Moho Sharpness and Sensitivity
The drastic regional change in the depth and amplitude of the Moho stands as one of the most intriguing findings of SNEP. Low-frequency receiver functions effectively map the Moho as a deep interface where it went undetected previously (e.g., Fliedner et al., 1996; Zandt et al., 2004). Its conversions beneath the west-central Sierra Nevada become progressively weaker at high frequencies and almost indistinguishable at a = 5 (Fig. 15). Previous studies note the increased coherence of the continental Moho at lower frequencies (Owens and Zandt, 1985; Calkins et al., 2006), but in these cases its conversion remained discernable at higher frequencies (e.g., a = 5). The relative invisibility of this portion of Moho demonstrates the drawback of limiting a receiver-function data set to a single a value and motivates processing and evaluating both higher and lower frequency data.
We consider three models for the increase in Vp, Vs, and density across the boundary; a step and constant gradients of 10 and 20 km in thickness. Using the ray-tracing code ray3d (Owens et al., 1984) to generate synthetic seismograms for these models, we calculate the corresponding receiver functions for a = 1, 2.5, and 5. The subsequent stacks (Fig. 16) demostrate the range of responses for combinations of frequency range and boundary thickness. For gradients in wave speed, different Gaussians resolve the same transition with different amplitudes. In the case of a sharp transition, it remains clearly defined across all frequencies. For the most gradual transition, even receiver functions using a = 2.5 resolve less than half of the peak amplitude obtained with a = 1. When a = 5, the conversion from the Moho is one-fourth the amplitude of a = 1. The low amplitude and irregularity of these features at high frequencies in our observations increases their chance of being missed.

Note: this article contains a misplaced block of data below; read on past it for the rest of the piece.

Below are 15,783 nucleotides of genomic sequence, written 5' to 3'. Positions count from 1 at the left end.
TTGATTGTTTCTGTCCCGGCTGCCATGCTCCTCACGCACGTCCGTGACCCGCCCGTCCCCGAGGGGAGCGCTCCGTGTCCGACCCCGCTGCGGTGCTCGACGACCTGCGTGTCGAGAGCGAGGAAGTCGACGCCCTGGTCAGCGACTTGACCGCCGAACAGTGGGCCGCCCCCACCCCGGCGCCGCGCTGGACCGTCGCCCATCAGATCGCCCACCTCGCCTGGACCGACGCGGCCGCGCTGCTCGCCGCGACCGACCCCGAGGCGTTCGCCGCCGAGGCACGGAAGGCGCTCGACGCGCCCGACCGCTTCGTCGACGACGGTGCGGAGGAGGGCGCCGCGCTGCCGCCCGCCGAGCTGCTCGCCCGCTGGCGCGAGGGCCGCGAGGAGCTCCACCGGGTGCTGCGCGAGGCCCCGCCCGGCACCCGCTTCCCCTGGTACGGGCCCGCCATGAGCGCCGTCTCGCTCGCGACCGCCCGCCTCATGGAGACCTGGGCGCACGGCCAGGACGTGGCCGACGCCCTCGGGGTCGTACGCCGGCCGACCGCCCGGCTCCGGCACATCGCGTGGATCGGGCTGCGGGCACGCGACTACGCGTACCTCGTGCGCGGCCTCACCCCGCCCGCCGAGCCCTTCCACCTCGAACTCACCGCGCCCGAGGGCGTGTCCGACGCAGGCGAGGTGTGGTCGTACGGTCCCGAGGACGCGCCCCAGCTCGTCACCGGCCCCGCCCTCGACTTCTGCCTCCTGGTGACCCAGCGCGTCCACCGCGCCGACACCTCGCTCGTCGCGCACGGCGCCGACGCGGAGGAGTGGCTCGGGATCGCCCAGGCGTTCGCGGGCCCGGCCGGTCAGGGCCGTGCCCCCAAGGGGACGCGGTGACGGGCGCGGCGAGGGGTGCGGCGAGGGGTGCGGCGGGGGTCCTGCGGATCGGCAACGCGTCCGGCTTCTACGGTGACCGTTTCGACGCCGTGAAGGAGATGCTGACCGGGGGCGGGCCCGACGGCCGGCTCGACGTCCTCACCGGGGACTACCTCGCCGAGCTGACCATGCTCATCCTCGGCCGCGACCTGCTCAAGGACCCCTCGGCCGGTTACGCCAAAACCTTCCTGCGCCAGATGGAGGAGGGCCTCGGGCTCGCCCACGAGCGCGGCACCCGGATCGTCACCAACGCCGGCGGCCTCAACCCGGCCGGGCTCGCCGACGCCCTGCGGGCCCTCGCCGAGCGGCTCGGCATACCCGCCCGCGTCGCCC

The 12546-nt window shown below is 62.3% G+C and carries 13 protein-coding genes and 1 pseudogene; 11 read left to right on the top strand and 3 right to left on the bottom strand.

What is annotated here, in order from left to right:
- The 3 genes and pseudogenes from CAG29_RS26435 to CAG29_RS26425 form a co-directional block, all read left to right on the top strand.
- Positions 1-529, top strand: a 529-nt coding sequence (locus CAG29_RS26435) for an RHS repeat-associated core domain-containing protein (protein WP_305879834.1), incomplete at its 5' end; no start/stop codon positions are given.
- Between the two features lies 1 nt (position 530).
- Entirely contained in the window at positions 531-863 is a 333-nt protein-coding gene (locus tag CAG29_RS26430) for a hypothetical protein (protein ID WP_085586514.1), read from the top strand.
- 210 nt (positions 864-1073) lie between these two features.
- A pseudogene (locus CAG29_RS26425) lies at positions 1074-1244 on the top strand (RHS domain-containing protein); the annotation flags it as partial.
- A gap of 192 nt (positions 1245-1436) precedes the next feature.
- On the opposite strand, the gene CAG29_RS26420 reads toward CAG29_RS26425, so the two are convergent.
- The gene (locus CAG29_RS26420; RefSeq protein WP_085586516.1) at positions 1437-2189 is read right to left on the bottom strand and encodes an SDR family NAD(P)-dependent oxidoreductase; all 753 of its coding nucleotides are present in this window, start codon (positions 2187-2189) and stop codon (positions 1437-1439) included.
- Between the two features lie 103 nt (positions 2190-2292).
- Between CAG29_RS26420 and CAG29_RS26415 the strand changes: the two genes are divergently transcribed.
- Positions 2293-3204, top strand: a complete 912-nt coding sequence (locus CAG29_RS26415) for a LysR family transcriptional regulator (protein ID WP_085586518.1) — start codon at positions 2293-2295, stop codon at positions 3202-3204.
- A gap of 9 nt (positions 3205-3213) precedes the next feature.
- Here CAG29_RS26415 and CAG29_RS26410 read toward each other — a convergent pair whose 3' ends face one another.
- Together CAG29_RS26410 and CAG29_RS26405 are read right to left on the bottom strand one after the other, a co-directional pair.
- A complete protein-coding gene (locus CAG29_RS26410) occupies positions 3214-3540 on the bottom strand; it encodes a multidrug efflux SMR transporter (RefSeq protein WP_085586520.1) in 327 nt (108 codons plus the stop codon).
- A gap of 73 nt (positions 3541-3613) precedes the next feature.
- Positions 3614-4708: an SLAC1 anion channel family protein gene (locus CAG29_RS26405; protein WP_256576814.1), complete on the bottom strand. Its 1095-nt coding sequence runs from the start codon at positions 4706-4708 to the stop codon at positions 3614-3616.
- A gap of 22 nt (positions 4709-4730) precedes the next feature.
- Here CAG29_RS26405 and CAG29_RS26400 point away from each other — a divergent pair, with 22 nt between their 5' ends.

We apply this assessment to SNEP by comparing different a-values from CCP bins sampling inside and outside the region of weak conversions from the Moho. We focus on an across-strike transect from the central Sierra Nevada, which traverses the rapid change between different styles of Moho (Fig. 12 [K–K′]). The response in selected stacks from east to west (Fig. 17) mirrors that of the synthetic data. The Moho beneath the eastern Sierra Nevada and Walker Lane remains clearly resolvable for a = 5, but only receiver functions for a = 1 retain significant amplitude beneath the western batholith. The relative difficulty of observing the Moho at high frequencies here suggests that the Moho under the west-central Sierra Nevada represents a gradual transition of significant thickness between the crust and upper mantle that may only be resolved by frequencies low enough to detect thick gradients in wave speed.
Seismic Forward Modeling